Library of Congress


The Library of Congress > Teachers > Classroom Materials > Presentations and Activities > Holidays Past
If baby 
would never grow older a mother would never be sad.1920
Looking Into Holidays past Through Primary Resources
document sound image movie graphic organizer


  Mother's Day
1922 proclamation

  Maple-Suga Making
1886 article

  Arbor Day Leaves
1893 book

  Saint Patrick's Night
1934 broadside

  Today's Flag Day
1924 leaflet

  Memorial Day
1870 program

  Legend of Easter Eggs
1861 poem

  Our Spring Holiday
1872 sheet music

  Wearing of the Green
undated song sheet

  Mother's Day
Jennie Bernstein's 1990 letter to son
  Documents: Read and gather evidence!

What is Decoration Day? Who was St. Patrick? How did Mother's Day or Flag Day begin? How did families celebrate holidays in times past? Reading and analyzing written documents – books, newspapers, magazines, journals, letters, diaries, advertisements and songsheets can help students understand the origin and meaning of these special days. Holiday-related primary source documents can be found throughout the American Memory collections. Start students off by analyzing this 1920 sheet music - If Baby Would Never Grow Older a Mother Would Never Be Sad. Follow the three-step analysis process - observe, think and ask. Use the following guiding questions or develop your own. Use the graphic organizer to take notes.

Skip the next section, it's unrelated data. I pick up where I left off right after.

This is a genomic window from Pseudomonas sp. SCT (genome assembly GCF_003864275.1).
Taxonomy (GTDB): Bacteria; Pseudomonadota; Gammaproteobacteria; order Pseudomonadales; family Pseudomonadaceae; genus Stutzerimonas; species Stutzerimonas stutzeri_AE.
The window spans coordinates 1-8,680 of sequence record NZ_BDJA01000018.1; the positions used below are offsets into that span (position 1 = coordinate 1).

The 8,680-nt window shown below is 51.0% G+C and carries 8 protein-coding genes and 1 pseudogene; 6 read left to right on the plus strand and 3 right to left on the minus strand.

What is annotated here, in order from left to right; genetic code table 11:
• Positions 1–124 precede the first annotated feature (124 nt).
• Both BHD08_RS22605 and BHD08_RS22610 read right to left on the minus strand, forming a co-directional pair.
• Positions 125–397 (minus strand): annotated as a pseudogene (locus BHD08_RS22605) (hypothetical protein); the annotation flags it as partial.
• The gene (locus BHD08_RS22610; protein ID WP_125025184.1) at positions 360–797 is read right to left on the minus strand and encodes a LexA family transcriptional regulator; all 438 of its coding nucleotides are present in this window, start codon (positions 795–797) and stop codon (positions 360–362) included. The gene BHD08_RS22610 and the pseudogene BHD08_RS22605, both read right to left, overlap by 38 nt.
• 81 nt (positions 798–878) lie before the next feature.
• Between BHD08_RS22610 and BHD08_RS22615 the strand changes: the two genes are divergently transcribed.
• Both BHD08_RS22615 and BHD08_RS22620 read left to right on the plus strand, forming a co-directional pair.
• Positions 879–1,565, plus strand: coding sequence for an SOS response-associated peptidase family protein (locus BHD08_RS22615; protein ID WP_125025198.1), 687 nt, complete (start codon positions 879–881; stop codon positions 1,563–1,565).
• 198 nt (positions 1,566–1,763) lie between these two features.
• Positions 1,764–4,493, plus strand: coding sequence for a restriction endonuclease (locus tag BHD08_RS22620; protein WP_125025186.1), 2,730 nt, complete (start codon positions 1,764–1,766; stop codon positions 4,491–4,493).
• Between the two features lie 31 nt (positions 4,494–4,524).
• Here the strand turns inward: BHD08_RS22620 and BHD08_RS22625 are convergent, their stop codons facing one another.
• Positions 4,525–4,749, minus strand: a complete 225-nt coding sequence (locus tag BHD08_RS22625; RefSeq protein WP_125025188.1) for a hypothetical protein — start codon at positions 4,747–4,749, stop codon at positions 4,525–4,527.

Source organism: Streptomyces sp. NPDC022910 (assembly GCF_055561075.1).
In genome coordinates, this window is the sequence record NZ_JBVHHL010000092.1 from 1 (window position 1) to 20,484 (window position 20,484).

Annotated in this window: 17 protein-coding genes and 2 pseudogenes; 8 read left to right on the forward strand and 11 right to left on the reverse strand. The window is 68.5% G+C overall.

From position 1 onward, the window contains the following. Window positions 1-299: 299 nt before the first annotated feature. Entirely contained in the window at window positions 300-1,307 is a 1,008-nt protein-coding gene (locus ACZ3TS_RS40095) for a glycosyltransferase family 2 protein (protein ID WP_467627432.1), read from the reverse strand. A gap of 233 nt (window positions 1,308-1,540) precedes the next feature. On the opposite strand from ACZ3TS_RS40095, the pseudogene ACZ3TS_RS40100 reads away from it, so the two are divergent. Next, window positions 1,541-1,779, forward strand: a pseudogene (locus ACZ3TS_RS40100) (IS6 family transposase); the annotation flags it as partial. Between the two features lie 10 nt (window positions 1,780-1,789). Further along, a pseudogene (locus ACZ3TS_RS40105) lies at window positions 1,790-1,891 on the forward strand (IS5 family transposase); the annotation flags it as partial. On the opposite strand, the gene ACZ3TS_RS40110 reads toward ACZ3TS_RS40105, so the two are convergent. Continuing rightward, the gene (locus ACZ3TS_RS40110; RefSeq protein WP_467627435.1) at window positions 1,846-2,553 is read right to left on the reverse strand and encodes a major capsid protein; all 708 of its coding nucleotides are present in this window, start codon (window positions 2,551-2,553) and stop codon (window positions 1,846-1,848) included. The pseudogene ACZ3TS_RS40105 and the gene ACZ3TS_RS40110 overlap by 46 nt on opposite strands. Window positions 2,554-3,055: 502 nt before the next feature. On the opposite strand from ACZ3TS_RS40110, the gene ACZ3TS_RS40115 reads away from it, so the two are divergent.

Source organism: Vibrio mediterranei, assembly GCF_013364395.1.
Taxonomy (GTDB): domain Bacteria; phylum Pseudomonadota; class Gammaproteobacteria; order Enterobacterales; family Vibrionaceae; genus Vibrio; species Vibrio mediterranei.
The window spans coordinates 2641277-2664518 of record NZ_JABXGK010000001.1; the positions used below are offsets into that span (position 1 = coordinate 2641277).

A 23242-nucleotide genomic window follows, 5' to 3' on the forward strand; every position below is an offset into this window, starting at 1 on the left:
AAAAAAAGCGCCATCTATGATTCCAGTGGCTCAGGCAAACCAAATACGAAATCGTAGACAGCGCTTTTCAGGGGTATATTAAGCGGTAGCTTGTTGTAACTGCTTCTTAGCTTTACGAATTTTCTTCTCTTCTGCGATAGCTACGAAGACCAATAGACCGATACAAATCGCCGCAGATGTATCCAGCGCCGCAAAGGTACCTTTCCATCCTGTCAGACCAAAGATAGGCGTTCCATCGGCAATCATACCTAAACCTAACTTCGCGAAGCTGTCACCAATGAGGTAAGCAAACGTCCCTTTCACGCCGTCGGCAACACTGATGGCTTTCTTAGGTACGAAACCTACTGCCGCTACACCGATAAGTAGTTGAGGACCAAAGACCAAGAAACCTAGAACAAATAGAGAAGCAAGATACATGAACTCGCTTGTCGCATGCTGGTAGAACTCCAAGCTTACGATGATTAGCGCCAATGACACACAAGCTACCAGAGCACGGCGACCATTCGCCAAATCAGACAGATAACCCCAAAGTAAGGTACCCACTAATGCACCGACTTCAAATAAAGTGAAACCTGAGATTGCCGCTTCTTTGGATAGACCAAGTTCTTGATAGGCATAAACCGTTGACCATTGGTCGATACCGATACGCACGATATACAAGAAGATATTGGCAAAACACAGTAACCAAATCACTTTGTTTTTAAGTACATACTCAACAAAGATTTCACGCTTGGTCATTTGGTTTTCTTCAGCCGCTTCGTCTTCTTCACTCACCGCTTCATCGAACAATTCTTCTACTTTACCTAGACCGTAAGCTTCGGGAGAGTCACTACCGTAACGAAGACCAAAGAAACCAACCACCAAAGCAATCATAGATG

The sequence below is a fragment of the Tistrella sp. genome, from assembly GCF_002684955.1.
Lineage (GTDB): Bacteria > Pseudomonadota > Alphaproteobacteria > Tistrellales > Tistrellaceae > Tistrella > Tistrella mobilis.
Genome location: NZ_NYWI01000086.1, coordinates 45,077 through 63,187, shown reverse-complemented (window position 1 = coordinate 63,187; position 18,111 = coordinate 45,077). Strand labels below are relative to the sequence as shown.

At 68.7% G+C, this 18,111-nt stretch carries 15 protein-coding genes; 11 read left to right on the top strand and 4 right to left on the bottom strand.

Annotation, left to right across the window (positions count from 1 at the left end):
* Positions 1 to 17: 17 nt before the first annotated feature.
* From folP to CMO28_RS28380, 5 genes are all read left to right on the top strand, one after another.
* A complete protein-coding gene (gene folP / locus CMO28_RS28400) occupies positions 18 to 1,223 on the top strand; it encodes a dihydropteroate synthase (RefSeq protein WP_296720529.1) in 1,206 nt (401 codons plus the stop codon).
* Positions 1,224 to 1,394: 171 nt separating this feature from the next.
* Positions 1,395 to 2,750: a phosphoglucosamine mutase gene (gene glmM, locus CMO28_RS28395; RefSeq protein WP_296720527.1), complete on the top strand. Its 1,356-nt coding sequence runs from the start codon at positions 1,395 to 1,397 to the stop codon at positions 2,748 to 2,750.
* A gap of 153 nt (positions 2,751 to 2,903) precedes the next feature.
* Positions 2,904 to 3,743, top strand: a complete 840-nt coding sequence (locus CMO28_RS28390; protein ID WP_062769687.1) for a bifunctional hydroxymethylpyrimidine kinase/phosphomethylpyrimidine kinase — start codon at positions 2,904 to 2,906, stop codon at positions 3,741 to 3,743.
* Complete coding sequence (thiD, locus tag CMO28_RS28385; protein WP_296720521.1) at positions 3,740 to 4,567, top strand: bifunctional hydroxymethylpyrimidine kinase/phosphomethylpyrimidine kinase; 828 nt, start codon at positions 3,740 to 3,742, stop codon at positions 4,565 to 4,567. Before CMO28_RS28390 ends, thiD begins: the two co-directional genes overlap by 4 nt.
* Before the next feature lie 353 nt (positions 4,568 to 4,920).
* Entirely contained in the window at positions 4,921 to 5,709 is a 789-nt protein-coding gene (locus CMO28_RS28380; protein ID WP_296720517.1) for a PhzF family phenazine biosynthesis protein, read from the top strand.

•Observe: Click on the sheet music cover to explore its five pages. Who wrote the lyrics and the music? Who was the publisher? Describe the illustration on the cover. Who was the artist? What are the people in the picture wearing? Read the lyrics. What is the song about? Does the image on the cover relate to the lyrics? Look at the song on the back cover. Does it have any connection to the cover song? Careful examination of each page can provide clues to the life and thought in 1920.

• Think: Draw upon students' prior knowledge. What do they already know about life in 1920? What had been happening in the world at the time this song was written? What message was the songwriter trying to get across through lyrics? Play the melody and sing the words of the song with the class. Does listening to the music set a particular mood? Who might have purchased this type of sheet music? Would this type of song be popular today? Is illustrated sheet music available in music stores today?

• Ask: After studying the document and making careful observations, do students have unanswered questions? What else do they need to know to help them fully understand the sheet music, its illustration and lyrics? Where can they find additional information about the time period? Did the songwriter or lyricist write other songs? Is the publishing company still in business? Where can they learn more about sheet music? What other primary source documents might help them place this document into historical context?

Document analysis takes practice but is a meaningful way to help students make historical connections. You can do this activity over and over using the same analysis process. Try it with different document formats. The links on the left are a sampling of the many types of documents that can be found within the American Memory collections. Once you have experimented with these, try searching for more using specific holiday names, symbols, dates or related terms.